The Japanese displayed an extraordinary interest in Egypt in the late nineteenth and early twentieth centuries, but their perception of Egypt changed radically during that period. From the 1860s to the 1890s, many Japanese thought Egypt's situation was similar to Japan's. When Egypt's growing debt led to increasing intervention by European powers, Japanese officials regarded Egypt's eventual loss of sovereignty as a cautionary tale and minimized Japan's dependence on European loans. But after Japan's 1895 victory in the Sino-Japanese War, Japanese officials used European colonial administration as a model and justification for their own colonial rule in Korea and Taiwan. When Japan's alliance with Britain destabilized after World War I, the Japanese contrasted their enlightened colonial policies with those of Britain, with Egypt then perceived as an example of British misrule. The ways Japan viewed Egypt between the 1860s and 1930s were strongly influenced by Japan's changing relationship with Britain and its evolving status in the world community.
Accommodation or Confrontation
Since the mid-nineteenth century, when Western powers pressured Japan to sign a series of "unequal treaties," Japanese leaders have often differed over how much to accommodate and how much to resist or confront the world's leading powers. The young leaders who took power during the Meiji Restoration (1868), many from the regions of Satsuma and Choshu in southern Japan, were often called the Sat-Cho hanbatsu [TEXT NOT REPRODUCIBLE IN ASCII] (clique or coalition). They generally employed a cautious, pragmatic, accommodating approach in dealing with the great powers (Totman 1998, 22-26), since they believed it was necessary for Japan to become strong and wealthy in order to regain its national sovereignty and join the ranks of the great powers. In contrast, many opponents of the Sat-Cho clique were hardliners who called for greater resistance to or confrontation with the great powers.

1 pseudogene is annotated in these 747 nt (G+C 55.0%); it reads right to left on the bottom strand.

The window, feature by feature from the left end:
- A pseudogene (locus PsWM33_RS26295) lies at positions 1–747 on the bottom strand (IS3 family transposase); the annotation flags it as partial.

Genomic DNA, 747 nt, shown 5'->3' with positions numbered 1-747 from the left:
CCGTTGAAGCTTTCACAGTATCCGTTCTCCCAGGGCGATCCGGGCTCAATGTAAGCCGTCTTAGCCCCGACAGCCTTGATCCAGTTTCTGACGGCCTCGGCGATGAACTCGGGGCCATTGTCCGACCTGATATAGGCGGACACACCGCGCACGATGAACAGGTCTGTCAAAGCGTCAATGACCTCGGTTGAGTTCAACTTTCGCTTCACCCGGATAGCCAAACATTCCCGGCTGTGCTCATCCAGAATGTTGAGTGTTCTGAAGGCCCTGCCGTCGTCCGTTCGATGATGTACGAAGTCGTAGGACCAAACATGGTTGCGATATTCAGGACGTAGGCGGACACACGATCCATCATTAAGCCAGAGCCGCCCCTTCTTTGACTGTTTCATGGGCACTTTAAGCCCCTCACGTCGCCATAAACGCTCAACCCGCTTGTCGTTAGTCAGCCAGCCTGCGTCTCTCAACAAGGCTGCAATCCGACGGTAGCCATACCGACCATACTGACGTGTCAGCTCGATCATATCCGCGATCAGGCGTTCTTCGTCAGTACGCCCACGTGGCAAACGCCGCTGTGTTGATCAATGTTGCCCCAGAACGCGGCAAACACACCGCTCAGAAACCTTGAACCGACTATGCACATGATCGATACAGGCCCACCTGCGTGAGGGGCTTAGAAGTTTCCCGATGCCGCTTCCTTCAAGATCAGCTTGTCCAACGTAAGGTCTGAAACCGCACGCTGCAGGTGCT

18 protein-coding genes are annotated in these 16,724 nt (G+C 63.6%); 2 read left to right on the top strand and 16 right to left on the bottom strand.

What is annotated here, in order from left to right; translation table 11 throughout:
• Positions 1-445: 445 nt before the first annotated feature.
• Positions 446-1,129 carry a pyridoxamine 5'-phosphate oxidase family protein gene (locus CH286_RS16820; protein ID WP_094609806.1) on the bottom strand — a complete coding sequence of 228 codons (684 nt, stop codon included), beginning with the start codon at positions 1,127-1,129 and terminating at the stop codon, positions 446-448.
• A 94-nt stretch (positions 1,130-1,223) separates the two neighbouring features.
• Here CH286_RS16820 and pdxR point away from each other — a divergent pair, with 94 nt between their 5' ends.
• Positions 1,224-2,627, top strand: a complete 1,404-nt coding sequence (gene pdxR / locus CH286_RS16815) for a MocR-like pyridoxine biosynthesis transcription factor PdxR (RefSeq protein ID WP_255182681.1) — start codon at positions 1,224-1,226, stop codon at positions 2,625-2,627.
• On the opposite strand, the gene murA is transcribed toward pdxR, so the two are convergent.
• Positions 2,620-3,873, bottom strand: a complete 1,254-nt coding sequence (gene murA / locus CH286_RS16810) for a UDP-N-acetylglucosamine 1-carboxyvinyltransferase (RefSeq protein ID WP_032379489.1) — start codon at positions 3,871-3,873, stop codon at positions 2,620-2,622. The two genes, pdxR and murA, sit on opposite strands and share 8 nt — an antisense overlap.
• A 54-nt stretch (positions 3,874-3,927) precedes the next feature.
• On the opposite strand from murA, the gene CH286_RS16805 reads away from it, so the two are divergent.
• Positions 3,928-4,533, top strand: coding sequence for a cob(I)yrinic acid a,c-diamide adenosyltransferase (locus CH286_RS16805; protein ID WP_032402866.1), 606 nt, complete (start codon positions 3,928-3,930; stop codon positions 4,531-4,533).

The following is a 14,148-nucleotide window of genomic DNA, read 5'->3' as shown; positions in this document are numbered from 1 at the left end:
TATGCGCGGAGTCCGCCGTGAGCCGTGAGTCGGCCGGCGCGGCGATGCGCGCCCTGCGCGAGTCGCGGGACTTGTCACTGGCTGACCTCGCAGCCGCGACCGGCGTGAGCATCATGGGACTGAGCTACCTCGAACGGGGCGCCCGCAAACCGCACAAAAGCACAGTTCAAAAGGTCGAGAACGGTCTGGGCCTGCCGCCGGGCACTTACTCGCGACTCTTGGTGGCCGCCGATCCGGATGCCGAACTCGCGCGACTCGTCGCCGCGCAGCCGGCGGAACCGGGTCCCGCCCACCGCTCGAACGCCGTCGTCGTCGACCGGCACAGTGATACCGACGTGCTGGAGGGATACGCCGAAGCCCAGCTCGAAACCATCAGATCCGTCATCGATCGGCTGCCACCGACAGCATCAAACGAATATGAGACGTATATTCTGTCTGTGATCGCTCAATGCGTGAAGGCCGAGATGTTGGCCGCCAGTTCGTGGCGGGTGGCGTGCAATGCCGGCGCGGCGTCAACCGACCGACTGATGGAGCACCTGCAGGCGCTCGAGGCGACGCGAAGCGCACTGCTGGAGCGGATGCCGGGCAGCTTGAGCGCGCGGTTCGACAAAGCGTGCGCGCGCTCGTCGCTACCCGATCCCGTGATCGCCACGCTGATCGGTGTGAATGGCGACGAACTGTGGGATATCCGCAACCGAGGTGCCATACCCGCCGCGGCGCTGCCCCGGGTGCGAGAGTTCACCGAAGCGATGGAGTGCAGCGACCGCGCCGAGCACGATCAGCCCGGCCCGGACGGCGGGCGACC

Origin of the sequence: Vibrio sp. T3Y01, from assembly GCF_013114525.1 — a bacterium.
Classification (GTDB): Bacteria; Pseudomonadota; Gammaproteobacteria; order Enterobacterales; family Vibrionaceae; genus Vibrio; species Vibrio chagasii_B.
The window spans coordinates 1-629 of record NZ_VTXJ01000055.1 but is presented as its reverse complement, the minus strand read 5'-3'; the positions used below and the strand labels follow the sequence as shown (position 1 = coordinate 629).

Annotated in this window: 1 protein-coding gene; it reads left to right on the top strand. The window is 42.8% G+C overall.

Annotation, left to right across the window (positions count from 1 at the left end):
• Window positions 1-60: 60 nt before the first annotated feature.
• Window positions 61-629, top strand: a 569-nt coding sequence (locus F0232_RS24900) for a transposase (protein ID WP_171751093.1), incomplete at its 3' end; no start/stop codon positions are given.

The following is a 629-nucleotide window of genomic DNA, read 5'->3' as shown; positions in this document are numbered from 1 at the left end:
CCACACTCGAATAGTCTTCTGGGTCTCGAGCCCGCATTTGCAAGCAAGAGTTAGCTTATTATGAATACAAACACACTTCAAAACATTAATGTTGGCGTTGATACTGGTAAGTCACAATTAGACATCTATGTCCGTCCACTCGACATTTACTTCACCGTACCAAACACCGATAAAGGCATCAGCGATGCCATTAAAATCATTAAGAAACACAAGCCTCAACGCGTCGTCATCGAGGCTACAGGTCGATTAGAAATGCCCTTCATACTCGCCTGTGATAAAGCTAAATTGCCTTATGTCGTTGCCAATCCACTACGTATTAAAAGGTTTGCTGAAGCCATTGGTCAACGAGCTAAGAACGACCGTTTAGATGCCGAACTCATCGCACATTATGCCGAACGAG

In the past, these contrasting tendencies during the Meiji [TEXT NOT REPRODUCIBLE IN ASCII] era (1868-1912) have been labeled "Herodian" versus "Zealot" (Toynbee 1953) and "realist" versus "idealist" (Conroy 1960). The contrast has also been expressed in terms of Meiji leaders who advocated a policy in accordance with "the laws of the world" and their opponents who called for "a more ideal international order" (Iriye 1989, 735). Conforming to taisei junno [TEXT NOT REPRODUCIBLE IN ASCII] (world trends) is a Japanese concept that has been used to explain a policy of "international accommodationism" (Burkman 1998). Such labels emphasize distinctions that existed at either end of a spectrum--with accommodation on one end and confrontation on the other; but the degree of accommodation or resistance was always a matter of debate, even within the highest councils of government. Accommodation is used here as a label for the general policy that prevailed in Japan from the 1860s to the 1920s, before hard-line militarists came to the fore during the 1930s.
The Issue of Mixed Courts & Treaty Revision
Between Commodore Matthew Perry's (1794-1858) visit to Edo (Tokyo) in 1854 and Japan's victory in the Sino-Japanese War in 1895, many Japanese perceived their country's situation to be extremely precarious. Japan's position vis-a-vis the West was seen by many Japanese as similar to that of other "Eastern" countries, particularly Egypt. Egypt's program of rapid Westernization (1863-79) under Khedive Ismail Pasha (1830-95) overlapped with the first decade of the Meiji program of modernization (1868-78). The nature of Egypt's system of mixed courts, the reasons for its financial crisis, and the British occupation of Egypt were all of special interest to Japanese leaders of various persuasions in the decades after the Restoration (Bradshaw 1992, 2001, 2004).
Japanese and foreign observers frequently drew comparisons between …